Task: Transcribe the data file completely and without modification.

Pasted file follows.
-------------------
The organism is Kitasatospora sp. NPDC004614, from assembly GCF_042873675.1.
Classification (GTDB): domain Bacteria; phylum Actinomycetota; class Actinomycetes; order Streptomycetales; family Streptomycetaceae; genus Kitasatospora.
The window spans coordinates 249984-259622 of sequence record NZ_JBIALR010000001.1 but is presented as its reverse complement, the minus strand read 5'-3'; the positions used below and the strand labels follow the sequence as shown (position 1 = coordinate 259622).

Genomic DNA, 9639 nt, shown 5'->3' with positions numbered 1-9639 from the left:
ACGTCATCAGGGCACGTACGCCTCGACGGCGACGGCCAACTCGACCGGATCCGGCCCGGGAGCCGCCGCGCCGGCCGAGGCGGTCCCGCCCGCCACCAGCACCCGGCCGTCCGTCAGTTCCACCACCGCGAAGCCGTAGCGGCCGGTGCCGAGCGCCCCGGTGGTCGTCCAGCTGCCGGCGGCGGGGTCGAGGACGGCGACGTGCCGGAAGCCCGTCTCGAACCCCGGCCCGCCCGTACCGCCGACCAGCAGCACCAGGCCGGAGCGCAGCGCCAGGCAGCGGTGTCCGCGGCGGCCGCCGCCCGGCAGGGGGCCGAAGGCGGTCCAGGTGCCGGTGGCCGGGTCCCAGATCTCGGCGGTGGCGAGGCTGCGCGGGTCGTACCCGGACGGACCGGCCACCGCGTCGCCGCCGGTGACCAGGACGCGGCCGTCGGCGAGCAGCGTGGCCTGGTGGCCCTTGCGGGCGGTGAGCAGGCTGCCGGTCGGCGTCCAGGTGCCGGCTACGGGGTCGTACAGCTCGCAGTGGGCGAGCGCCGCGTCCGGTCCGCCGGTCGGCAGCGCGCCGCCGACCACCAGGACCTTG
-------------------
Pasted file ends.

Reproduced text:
The organism is Kitasatospora sp. NPDC004614, from assembly GCF_042873675.1.
Classification (GTDB): domain Bacteria; phylum Actinomycetota; class Actinomycetes; order Streptomycetales; family Streptomycetaceae; genus Kitasatospora.
The window spans coordinates 249984-259622 of sequence record NZ_JBIALR010000001.1 but is presented as its reverse complement, the minus strand read 5'-3'; the positions used below and the strand labels follow the sequence as shown (position 1 = coordinate 259622).

Genomic DNA, 9639 nt, shown 5'->3' with positions numbered 1-9639 from the left:
ACGTCATCAGGGCACGTACGCCTCGACGGCGACGGCCAACTCGACCGGATCCGGCCCGGGAGCCGCCGCGCCGGCCGAGGCGGTCCCGCCCGCCACCAGCACCCGGCCGTCCGTCAGTTCCACCACCGCGAAGCCGTAGCGGCCGGTGCCGAGCGCCCCGGTGGTCGTCCAGCTGCCGGCGGCGGGGTCGAGGACGGCGACGTGCCGGAAGCCCGTCTCGAACCCCGGCCCGCCCGTACCGCCGACCAGCAGCACCAGGCCGGAGCGCAGCGCCAGGCAGCGGTGTCCGCGGCGGCCGCCGCCCGGCAGGGGGCCGAAGGCGGTCCAGGTGCCGGTGGCCGGGTCCCAGATCTCGGCGGTGGCGAGGCTGCGCGGGTCGTACCCGGACGGACCGGCCACCGCGTCGCCGCCGGTGACCAGGACGCGGCCGTCGGCGAGCAGCGTGGCCTGGTGGCCCTTGCGGGCGGTGAGCAGGCTGCCGGTCGGCGTCCAGGTGCCGGCTACGGGGTCGTACAGCTCGCAGTGGGCGAGCGCCGCGTCCGGTCCGCCGGTCGGCAGCGCGCCGCCGACCACCAGGACCTTG